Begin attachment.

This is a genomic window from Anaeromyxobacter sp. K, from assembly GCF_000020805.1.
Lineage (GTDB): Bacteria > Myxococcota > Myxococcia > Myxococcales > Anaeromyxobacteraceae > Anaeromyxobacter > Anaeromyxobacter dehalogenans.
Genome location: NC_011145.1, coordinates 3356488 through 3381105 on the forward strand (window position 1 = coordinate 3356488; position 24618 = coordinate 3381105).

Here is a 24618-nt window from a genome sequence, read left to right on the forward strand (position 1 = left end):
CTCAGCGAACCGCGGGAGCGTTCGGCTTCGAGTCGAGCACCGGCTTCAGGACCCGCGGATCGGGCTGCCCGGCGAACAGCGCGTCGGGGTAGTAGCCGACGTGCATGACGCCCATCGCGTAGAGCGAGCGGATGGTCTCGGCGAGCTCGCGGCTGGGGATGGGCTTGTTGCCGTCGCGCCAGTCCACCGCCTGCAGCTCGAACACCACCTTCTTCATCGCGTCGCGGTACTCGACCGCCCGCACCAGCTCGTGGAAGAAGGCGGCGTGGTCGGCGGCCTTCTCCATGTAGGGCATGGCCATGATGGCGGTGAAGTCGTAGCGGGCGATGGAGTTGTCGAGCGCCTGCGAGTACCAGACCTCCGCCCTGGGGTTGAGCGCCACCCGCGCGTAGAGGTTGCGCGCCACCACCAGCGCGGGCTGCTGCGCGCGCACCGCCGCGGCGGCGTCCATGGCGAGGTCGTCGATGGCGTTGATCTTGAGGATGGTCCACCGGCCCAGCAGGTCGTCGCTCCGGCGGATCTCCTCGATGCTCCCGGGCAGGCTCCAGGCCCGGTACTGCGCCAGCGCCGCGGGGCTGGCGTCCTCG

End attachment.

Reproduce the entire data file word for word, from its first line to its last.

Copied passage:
This is a genomic window from Anaeromyxobacter sp. K, from assembly GCF_000020805.1.
Lineage (GTDB): Bacteria > Myxococcota > Myxococcia > Myxococcales > Anaeromyxobacteraceae > Anaeromyxobacter > Anaeromyxobacter dehalogenans.
Genome location: NC_011145.1, coordinates 3356488 through 3381105 on the forward strand (window position 1 = coordinate 3356488; position 24618 = coordinate 3381105).

Here is a 24618-nt window from a genome sequence, read left to right on the forward strand (position 1 = left end):
CTCAGCGAACCGCGGGAGCGTTCGGCTTCGAGTCGAGCACCGGCTTCAGGACCCGCGGATCGGGCTGCCCGGCGAACAGCGCGTCGGGGTAGTAGCCGACGTGCATGACGCCCATCGCGTAGAGCGAGCGGATGGTCTCGGCGAGCTCGCGGCTGGGGATGGGCTTGTTGCCGTCGCGCCAGTCCACCGCCTGCAGCTCGAACACCACCTTCTTCATCGCGTCGCGGTACTCGACCGCCCGCACCAGCTCGTGGAAGAAGGCGGCGTGGTCGGCGGCCTTCTCCATGTAGGGCATGGCCATGATGGCGGTGAAGTCGTAGCGGGCGATGGAGTTGTCGAGCGCCTGCGAGTACCAGACCTCCGCCCTGGGGTTGAGCGCCACCCGCGCGTAGAGGTTGCGCGCCACCACCAGCGCGGGCTGCTGCGCGCGCACCGCCGCGGCGGCGTCCATGGCGAGGTCGTCGATGGCGTTGATCTTGAGGATGGTCCACCGGCCCAGCAGGTCGTCGCTCCGGCGGATCTCCTCGATGCTCCCGGGCAGGCTCCAGGCCCGGTACTGCGCCAGCGCCGCGGGGCTGGCGTCCTCG